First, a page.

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The creation of an open-seas policy for port-to-port transportations within the US can help to decrease transportation and consumer costs in this sector. In 2017, the United States provided humanitarian assistance to Puerto Rico after the hurricane. It was these actions, according to the source, that drew attention to the Jones Act.15 This act does not allow foreign-flagged vessels to ship within the United States, restricting competition. This is beneficial only to a small sector of producers but has negative factors for consumers. Thus, the open-seas policy would be beneficial to far more American people than the existing Jones Act.

Unacceptable Outcomes

Reducing US steel subsidies can be considered an unacceptable outcome. According to the source, Trump’s reforms led to a decrease in demand for products of American steelmakers.16 As the traffics increased, “U.S. Steel Corp. has lost 77% of its value, Alcoa Corp. is down about 57% and Nucor Corp., the biggest U.S. steelmaker, is down about 22%”.17 Thus, for the US, reduced subsidies may lead to further deterioration in the steel market.

Bibliography

Amadeo, Kimberly. “Farm Subsidies with Pros, Cons, and Impact.” The Balance. Web.

Bergstresser, Daniel, and Marc Melitz. “The Jones Act and the Cost of Shipping Between U.S. Ports.Econofact. Web.

Bloomberg, Jiji. “U.S. and Japan to Discuss Next Trade Talks in Early 2020, USTR says.The Japan Times News, 2019. Web.

Boehm, Eric. “As U.S. Steel Slows Production, It’s Time To Stop Pretending Tariffs Work.” Reason. Web.

Deaux, Joe. “China Subsidies Are Haunting a U.S. Steel Industry That’s Losing Jobs.Bloomberg, 2020. Web.

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George, Alexandra. “Transcending Territoriality: International Cooperation and Harmonization in Intellectual Property Enforcement and Dispute Resolution.” Tsinghua China L. Rev. 10 (2017): 226-273.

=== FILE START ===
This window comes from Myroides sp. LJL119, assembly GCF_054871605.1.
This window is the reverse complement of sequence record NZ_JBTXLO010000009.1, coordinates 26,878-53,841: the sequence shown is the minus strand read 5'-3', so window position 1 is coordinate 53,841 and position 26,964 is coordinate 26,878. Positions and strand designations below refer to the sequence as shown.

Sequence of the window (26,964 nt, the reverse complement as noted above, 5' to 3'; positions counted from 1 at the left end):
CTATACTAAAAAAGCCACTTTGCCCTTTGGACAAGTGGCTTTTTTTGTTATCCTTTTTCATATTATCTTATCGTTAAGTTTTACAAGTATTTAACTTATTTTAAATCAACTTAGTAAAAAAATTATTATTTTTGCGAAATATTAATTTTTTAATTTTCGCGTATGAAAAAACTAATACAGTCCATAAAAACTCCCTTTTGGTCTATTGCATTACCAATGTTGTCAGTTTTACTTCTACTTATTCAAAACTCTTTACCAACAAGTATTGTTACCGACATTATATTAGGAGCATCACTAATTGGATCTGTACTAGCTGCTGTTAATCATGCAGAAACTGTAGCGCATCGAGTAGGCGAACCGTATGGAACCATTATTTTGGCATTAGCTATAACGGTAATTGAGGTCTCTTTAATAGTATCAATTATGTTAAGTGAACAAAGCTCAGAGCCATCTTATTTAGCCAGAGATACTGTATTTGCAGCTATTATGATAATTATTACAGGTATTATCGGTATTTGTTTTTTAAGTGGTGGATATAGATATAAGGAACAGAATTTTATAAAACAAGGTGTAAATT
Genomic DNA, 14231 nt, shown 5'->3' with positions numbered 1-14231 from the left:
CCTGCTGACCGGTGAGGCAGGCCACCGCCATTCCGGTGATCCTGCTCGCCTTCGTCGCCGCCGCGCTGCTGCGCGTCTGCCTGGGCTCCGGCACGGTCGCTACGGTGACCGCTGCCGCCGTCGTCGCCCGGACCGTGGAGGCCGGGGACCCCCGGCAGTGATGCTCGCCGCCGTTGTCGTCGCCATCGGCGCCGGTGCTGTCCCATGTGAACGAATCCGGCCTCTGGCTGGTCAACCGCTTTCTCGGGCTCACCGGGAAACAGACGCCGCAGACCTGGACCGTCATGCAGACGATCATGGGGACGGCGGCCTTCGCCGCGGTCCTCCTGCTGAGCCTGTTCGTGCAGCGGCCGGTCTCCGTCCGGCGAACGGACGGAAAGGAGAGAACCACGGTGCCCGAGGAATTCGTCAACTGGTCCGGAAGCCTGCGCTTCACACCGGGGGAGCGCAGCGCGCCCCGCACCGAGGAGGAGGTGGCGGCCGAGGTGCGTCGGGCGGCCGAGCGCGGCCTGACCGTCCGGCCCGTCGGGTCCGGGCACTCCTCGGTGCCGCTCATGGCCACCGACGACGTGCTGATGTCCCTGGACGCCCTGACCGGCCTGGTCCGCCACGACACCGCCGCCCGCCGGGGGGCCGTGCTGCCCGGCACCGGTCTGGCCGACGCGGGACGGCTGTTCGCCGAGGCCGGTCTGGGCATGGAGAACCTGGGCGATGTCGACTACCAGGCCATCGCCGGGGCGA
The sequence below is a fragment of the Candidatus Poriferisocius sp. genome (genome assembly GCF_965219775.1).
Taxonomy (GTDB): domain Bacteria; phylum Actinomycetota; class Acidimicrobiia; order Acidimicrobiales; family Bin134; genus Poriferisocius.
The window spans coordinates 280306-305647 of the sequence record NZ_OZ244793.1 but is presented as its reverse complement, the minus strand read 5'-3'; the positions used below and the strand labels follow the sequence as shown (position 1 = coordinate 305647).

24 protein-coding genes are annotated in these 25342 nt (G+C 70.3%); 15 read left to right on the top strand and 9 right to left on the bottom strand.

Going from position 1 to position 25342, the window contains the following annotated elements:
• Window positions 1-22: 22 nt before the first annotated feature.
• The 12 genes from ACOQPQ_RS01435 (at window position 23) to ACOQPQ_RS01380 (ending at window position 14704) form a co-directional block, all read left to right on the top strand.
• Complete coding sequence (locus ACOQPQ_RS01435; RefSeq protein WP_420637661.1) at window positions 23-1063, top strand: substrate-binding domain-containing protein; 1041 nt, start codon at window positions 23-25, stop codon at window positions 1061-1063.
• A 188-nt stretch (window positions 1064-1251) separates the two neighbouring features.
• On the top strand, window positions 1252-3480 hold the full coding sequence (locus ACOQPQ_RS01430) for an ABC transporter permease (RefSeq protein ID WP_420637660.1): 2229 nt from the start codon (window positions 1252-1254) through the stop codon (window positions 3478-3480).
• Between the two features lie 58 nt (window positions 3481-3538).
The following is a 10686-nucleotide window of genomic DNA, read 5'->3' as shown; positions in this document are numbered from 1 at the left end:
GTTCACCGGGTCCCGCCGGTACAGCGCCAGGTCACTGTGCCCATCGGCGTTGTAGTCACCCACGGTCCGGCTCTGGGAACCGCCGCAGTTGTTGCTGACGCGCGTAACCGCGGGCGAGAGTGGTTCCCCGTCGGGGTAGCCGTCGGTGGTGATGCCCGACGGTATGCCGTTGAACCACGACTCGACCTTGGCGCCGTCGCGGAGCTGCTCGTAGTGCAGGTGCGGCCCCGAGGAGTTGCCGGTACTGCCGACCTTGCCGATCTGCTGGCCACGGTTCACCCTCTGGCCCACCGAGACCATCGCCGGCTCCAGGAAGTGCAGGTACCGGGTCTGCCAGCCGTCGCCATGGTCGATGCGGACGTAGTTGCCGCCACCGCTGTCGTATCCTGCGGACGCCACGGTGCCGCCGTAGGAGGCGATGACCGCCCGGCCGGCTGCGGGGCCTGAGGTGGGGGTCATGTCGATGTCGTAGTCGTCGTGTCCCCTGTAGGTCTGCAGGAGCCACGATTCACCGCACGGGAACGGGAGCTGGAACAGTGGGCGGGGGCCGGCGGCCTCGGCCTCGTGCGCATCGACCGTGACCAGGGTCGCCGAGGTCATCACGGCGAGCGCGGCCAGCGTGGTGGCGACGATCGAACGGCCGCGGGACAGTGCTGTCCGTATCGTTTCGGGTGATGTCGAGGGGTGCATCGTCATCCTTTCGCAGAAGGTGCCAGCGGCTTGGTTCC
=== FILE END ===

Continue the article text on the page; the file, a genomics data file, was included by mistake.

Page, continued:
“Liberalizing Financial Services Helps Economies Without Compromising Their Right to Regulate.” World Trade Organization. Web.

“Misunderstandings and Scare Stories: Market Access and National Treatment Commitments.” World Trade Organization. Web.

Swanson, Ana, Alexandra Stevenson, and Jeanna Smialek. “China’s Currency Moves Escalate Trade War, Rattling Markets.The New York Times, 2019. Web.

The Doha Round.” World Trade Organization. Web.

Varas, Jacqueline. “The Total Cost of Trump’s Tariffs.American Action Forum. Web.

World Trade Organization. “Trade and Tariffs: Trade Grows as Tariffs Decline.” Web.

Footnotes

  1. Ana Swanson, Alexandra Stevenson, and Jeanna Smialek. “China’s Currency Moves Escalate Trade War, Rattling Markets,” The New York Times, 2019. Web.
  2. Alexandra George, “Transcending Territoriality: International Cooperation and Harmonization in Intellectual Property Enforcement and Dispute Resolution,” Tsinghua China L. Rev, 10 (2017): 253.
  3. George, 253.
  4. Jacqueline Varas, “The Total Cost of Trump’s Tariffs.” American Action Forum, 2020. Web.
  5. See note 3 above.
  6. World Trade Organization, “Trade and Tariffs: Trade Grows as Tariffs Decline,”. Web.
  7. Kimberly Amadeo, “Farm Subsidies with Pros, Cons, and Impact,” The Balance. Web.
  8. See note 7 above.
  9. “The Doha Round,” World Trade Organization. Web.
  10. Jiji Bloomberg, “U.S. and Japan to Discuss Next Trade Talks in Early 2020, USTR says,” The Japan Times News, 2019. Web.
  11. “Liberalizing Financial Services Helps Economies Without Compromising Their Right to Regulate,” World Trade Organization. Web.
  12. See note 11 above.
  13. “Misunderstandings and Scare Stories: Market Access and National Treatment Commitments,” World Trade Organization. Web.
  14. See note 13 above.
  15. Daniel Bergstresser and Marc Melitz, “The Jones Act and the Cost of Shipping Between U.S. Ports,” Econofact. Web.
  16. Eric Boehm, “As U.S. Steel Slows Production, It’s Time To Stop Pretending Tariffs Work,” Reason. Web.
  17. Joe Deaux, “China Subsidies Are Haunting a U.S. Steel Industry That’s Losing Jobs,” Bloomberg. Web.